I passed through the main courtyard of the Basilica of St. John the Baptist on a sunny Sunday morning a few weeks ago. People were coming in for the 11 a.m. mass.
I wasn’t going to Mass. I had been the previous day up in Conception Bay South. I used to be a Basilica parishioner, although that isn’t the right word, but the pandemic intervened. At the Basilica I was a little bit shocked to see the presence of a uniformed security guard on the front steps. I was not astounded, though, because I know now the church is locked for most of the day. You can’t just drop in for a visit like you used to be able to do. There had been a couple of thefts from the Basilica. Television sets I believe from meeting rooms. That is what I was told from someone who would know these things.
Security guards at the Basilica? Not astonishing, really. At my old church, which was St. Patrick’s, the priest had spoken from the pulpit about “aggressive approaches” from beggars which was upsetting some older parishioners. I understood that and the moral dilemma it presented. St. Patrick’s Church is closed now. It was sold off like many church properties to pay a debt to victims of abuse at the hands of Catholic clergy over the years. I used to give a few dollars to one of the St. Patrick’s men looking for money. He always attended Mass once it started. He went to communion as well. I heard from him directly that the parish priest, despite the warning about aggressive begging, wasn’t above slipping him a few bucks. (I should have told you this was a complicated issue).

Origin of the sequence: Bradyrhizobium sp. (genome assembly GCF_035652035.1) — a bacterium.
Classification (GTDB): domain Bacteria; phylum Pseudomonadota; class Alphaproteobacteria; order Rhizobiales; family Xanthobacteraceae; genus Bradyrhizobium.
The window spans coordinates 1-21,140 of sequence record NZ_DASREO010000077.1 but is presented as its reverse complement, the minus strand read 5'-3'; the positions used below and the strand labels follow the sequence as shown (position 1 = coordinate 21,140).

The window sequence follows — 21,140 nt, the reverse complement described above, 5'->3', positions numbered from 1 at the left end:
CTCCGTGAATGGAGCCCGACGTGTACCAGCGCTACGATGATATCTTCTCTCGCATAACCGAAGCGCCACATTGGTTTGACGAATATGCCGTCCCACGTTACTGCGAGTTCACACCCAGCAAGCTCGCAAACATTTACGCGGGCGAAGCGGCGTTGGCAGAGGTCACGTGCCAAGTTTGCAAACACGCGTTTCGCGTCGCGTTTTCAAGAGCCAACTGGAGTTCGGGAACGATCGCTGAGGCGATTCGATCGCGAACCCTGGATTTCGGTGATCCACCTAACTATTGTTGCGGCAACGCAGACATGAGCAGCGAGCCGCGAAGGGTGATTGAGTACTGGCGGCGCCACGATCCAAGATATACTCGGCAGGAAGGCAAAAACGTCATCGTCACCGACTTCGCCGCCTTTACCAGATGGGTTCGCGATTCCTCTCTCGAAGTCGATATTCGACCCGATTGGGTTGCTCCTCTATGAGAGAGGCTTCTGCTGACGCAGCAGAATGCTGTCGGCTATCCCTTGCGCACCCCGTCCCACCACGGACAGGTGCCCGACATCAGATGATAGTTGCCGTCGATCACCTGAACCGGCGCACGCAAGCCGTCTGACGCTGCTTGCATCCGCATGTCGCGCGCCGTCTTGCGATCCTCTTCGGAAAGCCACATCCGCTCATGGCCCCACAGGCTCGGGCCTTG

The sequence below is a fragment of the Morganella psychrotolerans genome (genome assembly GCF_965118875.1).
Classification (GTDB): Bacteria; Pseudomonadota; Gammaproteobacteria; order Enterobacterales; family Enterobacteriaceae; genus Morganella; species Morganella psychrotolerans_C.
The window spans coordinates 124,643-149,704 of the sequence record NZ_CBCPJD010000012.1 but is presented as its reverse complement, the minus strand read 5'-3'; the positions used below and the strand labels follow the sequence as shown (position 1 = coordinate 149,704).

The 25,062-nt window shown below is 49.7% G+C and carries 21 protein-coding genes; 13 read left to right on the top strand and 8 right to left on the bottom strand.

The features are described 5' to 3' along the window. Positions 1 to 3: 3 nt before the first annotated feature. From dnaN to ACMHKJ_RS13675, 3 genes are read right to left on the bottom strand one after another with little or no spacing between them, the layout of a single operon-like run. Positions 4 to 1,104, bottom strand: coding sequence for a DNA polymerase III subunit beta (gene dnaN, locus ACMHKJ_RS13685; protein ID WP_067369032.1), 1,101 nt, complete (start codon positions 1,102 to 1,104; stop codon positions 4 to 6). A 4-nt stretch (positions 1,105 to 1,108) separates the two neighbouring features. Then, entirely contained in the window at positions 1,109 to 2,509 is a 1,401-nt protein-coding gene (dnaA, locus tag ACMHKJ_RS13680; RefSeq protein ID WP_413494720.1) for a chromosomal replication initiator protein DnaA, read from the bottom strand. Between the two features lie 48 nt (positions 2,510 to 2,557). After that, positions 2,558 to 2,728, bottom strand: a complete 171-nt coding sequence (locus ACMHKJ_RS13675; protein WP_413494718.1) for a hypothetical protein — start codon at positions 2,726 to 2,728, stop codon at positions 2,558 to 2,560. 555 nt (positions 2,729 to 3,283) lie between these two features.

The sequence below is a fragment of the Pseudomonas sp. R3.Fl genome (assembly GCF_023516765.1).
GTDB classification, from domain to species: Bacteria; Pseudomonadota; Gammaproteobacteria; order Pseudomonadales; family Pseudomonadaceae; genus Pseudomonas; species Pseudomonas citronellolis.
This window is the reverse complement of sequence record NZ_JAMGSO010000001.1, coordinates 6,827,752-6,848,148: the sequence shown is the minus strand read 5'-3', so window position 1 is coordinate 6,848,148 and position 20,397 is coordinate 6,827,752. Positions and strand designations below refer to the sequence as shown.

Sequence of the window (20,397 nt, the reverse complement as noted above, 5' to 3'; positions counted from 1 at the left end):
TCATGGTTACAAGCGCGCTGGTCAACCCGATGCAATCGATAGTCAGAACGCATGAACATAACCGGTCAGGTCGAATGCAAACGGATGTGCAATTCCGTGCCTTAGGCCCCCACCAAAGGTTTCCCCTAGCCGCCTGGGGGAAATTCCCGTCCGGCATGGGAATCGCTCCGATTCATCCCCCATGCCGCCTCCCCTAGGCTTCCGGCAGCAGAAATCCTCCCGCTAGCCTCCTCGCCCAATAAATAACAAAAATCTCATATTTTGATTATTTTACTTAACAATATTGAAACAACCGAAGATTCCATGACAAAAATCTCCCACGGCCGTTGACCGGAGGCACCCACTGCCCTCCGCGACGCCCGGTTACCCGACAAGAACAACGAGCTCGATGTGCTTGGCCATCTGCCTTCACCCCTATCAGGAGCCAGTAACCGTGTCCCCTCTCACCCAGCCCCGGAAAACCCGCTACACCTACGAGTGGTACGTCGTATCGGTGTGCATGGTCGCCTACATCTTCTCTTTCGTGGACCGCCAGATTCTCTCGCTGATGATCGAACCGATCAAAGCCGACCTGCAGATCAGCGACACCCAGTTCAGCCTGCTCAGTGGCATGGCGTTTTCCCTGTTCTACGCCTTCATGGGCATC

The central idea is the nature of “alms”. Alms are money, food, or other material goods donated to people living in poverty. Providing alms is often considered an act of virtue or charity. It is an ancient tradition and has been very much a part of “Holy Mother Church”. That is the way I was taught. Obviously, there are limits to alms and I suppose there must be.
Now a uniformed security guard patrolled the front steps on Sunday. In the parking lot, however, sitting on the pavement was a man with a cup in front of him. I don’t know if he was actively asking for money from those going in for Mass or just sitting there. Was the security guard a “one of” situation or a regular thing? I went back last Sunday to check it out. Sure enough there was a security person in uniform on the front steps once again. I didn’t see any beggars, but I might have missed them.
The central question for you to consider is classic. It is: “What would God do?” There is not an easy answer. The fellow to whom I gave money to at St. Patrick’s spent a lot of time in jail. He was a raging alcoholic and completely addicted to booze. I could have offered food to him, but he didn’t want food. He wanted a few beers. Should I just brush past him? Should I feed his addiction?
These are not easy issues and by what moral authority do I judge these matters? I don’t know the answers, but I know they aren’t easy. Faith can be a difficult thing sometimes.